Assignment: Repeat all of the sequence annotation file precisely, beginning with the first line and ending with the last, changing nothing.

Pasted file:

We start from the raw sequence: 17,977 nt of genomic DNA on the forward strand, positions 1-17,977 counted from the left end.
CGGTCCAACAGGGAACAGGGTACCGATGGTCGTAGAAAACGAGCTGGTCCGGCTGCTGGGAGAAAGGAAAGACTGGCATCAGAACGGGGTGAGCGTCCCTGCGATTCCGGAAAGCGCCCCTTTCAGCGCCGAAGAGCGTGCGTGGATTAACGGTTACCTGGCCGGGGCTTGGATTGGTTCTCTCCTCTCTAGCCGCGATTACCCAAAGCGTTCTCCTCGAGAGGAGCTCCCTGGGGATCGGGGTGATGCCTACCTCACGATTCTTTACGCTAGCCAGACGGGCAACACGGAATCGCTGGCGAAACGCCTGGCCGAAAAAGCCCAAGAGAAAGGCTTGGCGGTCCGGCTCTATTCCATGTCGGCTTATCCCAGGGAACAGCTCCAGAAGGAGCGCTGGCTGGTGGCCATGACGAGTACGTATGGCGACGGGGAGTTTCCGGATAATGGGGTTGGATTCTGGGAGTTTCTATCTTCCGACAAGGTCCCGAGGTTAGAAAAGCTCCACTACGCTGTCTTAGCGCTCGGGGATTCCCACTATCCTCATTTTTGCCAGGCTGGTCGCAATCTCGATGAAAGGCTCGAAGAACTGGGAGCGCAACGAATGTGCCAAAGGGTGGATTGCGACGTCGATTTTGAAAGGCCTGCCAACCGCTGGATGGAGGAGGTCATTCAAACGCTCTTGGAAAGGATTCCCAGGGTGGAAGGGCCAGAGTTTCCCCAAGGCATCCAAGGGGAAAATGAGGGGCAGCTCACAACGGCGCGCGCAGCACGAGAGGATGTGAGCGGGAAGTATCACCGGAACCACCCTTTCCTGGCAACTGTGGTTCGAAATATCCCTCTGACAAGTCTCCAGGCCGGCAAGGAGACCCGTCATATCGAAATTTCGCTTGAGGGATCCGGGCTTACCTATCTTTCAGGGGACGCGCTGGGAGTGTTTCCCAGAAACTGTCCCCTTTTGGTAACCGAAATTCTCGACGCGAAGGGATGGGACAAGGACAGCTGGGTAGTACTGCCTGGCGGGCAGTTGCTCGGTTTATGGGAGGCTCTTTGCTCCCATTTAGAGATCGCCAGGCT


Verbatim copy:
We start from the raw sequence: 17,977 nt of genomic DNA on the forward strand, positions 1-17,977 counted from the left end.
CGGTCCAACAGGGAACAGGGTACCGATGGTCGTAGAAAACGAGCTGGTCCGGCTGCTGGGAGAAAGGAAAGACTGGCATCAGAACGGGGTGAGCGTCCCTGCGATTCCGGAAAGCGCCCCTTTCAGCGCCGAAGAGCGTGCGTGGATTAACGGTTACCTGGCCGGGGCTTGGATTGGTTCTCTCCTCTCTAGCCGCGATTACCCAAAGCGTTCTCCTCGAGAGGAGCTCCCTGGGGATCGGGGTGATGCCTACCTCACGATTCTTTACGCTAGCCAGACGGGCAACACGGAATCGCTGGCGAAACGCCTGGCCGAAAAAGCCCAAGAGAAAGGCTTGGCGGTCCGGCTCTATTCCATGTCGGCTTATCCCAGGGAACAGCTCCAGAAGGAGCGCTGGCTGGTGGCCATGACGAGTACGTATGGCGACGGGGAGTTTCCGGATAATGGGGTTGGATTCTGGGAGTTTCTATCTTCCGACAAGGTCCCGAGGTTAGAAAAGCTCCACTACGCTGTCTTAGCGCTCGGGGATTCCCACTATCCTCATTTTTGCCAGGCTGGTCGCAATCTCGATGAAAGGCTCGAAGAACTGGGAGCGCAACGAATGTGCCAAAGGGTGGATTGCGACGTCGATTTTGAAAGGCCTGCCAACCGCTGGATGGAGGAGGTCATTCAAACGCTCTTGGAAAGGATTCCCAGGGTGGAAGGGCCAGAGTTTCCCCAAGGCATCCAAGGGGAAAATGAGGGGCAGCTCACAACGGCGCGCGCAGCACGAGAGGATGTGAGCGGGAAGTATCACCGGAACCACCCTTTCCTGGCAACTGTGGTTCGAAATATCCCTCTGACAAGTCTCCAGGCCGGCAAGGAGACCCGTCATATCGAAATTTCGCTTGAGGGATCCGGGCTTACCTATCTTTCAGGGGACGCGCTGGGAGTGTTTCCCAGAAACTGTCCCCTTTTGGTAACCGAAATTCTCGACGCGAAGGGATGGGACAAGGACAGCTGGGTAGTACTGCCTGGCGGGCAGTTGCTCGGTTTATGGGAGGCTCTTTGCTCCCATTTAGAGATCGCCAGGCT